Ringworm of the scalp

Definition

Ringworm of the scalp is a fungal infection that affects the scalp. It is also called tinea capitis.

Related ringworm infections may be found:

Causes

Fungi are germs that can live on the dead tissue of the hair, nails, and outer skin layers. Ringworm of the scalp is caused by mold-like fungi called dermatophytes.

The fungi grow well in warm, moist areas. A tinea infection is more likely if you:

Ringworm can spread easily. It most often affects children and goes away at puberty. However, it can occur at any age.

You can catch ringworm if you come into direct contact with an area of ringworm on someone else's body. You can also get it if you touch items such as combs, hats, or clothing that have been used by someone with ringworm. The infection can also be spread by pets, particularly cats.

Symptoms

Ringworm may involve part or all of the scalp. The affected areas:

You may have a low-grade fever of around 100°F to 101°F (37.8°C to 38.3°C) or swollen lymph nodes in the neck.

Ringworm may cause permanent hair loss and lasting scars.

Exams and Tests

Your health care provider will look at your scalp for signs of ringworm.

You may also need the following tests:

Treatment

Your provider will prescribe medicine you take by mouth to treat ringworm on the scalp. You will need to take the medicine for 4 to 8 weeks.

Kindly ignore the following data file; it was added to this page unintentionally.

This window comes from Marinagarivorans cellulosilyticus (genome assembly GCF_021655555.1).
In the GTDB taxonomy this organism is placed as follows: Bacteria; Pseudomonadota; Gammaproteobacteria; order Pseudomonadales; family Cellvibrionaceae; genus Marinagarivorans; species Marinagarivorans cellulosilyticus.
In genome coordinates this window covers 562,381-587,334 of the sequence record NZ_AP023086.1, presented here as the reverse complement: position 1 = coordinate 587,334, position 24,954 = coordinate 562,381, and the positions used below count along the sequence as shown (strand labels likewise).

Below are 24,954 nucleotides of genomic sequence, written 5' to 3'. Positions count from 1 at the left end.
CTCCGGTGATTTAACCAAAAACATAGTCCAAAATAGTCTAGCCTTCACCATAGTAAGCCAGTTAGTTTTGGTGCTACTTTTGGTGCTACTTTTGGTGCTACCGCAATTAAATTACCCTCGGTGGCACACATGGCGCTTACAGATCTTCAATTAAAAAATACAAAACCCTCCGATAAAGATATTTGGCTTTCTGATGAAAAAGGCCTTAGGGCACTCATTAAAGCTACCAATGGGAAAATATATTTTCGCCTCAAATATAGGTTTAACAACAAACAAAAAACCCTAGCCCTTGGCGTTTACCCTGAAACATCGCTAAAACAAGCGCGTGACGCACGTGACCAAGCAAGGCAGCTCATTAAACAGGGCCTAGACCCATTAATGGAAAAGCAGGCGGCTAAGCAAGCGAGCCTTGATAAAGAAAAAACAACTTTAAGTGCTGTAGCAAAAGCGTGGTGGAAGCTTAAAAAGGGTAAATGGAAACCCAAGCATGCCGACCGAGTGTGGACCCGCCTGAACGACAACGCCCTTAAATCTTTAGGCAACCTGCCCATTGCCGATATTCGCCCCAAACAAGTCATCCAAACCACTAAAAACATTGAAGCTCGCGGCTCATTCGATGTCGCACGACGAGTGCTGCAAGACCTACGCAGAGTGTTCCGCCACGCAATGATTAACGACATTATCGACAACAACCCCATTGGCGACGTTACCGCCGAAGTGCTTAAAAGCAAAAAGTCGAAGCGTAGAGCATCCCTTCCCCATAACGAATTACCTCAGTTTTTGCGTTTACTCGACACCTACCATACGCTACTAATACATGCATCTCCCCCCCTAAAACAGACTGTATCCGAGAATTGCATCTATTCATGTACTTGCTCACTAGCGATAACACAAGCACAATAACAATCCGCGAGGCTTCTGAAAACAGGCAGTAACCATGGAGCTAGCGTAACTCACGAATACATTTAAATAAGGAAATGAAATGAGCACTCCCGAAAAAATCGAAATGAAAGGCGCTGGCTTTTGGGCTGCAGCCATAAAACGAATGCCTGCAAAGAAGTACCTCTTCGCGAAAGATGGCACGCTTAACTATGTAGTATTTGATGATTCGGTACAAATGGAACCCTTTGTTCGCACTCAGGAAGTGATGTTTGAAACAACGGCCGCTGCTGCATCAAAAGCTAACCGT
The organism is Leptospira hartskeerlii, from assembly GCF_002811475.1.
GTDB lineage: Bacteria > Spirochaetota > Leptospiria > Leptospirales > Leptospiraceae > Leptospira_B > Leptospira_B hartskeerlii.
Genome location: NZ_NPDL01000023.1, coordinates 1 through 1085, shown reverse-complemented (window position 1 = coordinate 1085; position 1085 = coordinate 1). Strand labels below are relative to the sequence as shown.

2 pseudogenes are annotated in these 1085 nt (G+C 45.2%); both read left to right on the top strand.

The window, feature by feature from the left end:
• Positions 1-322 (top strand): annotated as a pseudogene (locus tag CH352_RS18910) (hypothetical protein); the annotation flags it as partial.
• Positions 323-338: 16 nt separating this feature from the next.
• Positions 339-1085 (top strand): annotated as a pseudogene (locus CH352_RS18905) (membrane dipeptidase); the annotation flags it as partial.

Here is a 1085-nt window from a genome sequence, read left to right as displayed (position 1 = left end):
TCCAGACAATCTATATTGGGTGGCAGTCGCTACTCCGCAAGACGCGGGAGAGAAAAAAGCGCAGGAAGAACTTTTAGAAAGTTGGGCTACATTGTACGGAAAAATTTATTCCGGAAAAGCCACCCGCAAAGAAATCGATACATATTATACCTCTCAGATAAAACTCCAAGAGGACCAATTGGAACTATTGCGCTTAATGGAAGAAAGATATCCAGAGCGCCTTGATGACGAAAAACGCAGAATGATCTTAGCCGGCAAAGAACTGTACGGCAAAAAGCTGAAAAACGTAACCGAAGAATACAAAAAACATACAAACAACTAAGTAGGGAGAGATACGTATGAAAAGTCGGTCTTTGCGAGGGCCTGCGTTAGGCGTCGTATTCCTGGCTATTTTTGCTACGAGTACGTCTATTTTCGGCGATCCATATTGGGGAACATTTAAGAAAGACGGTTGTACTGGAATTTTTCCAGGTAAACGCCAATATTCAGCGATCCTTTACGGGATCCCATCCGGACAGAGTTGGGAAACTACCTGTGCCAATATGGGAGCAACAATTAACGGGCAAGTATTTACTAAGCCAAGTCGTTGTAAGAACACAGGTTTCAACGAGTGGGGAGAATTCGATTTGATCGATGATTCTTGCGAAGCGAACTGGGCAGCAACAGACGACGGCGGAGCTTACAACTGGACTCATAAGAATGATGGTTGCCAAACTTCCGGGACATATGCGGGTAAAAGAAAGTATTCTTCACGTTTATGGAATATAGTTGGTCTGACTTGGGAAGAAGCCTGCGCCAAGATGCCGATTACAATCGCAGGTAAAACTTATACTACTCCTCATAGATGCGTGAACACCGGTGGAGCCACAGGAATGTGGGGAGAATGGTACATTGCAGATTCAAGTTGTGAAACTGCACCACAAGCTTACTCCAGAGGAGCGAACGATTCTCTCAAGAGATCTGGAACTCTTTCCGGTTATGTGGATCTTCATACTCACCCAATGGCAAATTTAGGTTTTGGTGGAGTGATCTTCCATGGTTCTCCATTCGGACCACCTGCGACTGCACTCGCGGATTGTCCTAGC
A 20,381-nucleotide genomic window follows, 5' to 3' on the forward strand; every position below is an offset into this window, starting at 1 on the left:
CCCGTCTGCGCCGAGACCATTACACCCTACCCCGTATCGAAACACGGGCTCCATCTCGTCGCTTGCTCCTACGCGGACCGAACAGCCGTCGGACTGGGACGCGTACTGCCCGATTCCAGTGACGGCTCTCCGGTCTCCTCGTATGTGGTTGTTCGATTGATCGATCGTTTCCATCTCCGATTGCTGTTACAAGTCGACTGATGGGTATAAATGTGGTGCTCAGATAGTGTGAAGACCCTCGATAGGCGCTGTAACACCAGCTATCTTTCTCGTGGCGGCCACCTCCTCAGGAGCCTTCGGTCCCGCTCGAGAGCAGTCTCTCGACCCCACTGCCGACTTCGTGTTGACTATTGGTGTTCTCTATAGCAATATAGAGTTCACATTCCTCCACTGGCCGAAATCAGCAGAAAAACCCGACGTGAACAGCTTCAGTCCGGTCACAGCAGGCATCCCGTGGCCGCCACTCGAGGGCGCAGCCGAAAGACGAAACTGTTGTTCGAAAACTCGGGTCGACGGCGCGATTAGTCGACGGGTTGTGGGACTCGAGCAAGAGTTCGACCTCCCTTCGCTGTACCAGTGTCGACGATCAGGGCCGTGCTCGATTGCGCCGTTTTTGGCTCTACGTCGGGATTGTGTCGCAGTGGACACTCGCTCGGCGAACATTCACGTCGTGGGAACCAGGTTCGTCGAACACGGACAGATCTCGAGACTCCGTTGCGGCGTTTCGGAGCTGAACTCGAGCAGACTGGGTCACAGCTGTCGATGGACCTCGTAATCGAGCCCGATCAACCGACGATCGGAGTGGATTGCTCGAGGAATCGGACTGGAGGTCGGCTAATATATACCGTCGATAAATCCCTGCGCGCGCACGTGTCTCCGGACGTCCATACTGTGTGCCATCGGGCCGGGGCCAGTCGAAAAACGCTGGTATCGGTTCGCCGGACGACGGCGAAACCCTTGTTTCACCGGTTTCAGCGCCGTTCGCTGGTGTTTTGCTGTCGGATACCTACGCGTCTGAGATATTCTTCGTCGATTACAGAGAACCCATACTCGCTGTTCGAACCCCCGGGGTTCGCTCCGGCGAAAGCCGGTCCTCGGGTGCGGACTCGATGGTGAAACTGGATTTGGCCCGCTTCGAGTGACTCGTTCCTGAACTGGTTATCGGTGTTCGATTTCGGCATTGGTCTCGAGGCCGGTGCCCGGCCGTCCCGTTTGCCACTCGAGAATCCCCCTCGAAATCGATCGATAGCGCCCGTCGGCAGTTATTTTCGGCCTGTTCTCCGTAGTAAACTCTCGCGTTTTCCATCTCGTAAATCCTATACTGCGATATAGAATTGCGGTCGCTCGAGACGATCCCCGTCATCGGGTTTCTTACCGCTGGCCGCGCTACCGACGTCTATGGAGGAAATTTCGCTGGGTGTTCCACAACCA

Steps you can do at home include:

Other family members and pets should be examined and treated, if necessary.

Once the shampoo has been started:

No one in the home should share combs, hairbrushes, hats, towels, pillowcases, or helmets with other people.

Outlook (Prognosis)

It may be hard to get rid of ringworm. Also, the problem may come back after it is treated. In many cases it gets better on its own after puberty.

When to Contact a Medical Professional

Call your provider if you have symptoms of ringworm of the scalp and home care is not enough to get rid of the condition.


Review Date: 10/8/2018
Reviewed By: Linda J. Vorvick, MD, Clinical Associate Professor, Department of Family Medicine, UW Medicine, School of Medicine, University of Washington, Seattle, WA. Also reviewed by David Zieve, MD, MHA, Medical Director, Brenda Conaway, Editorial Director, and the A.D.A.M. Editorial team.

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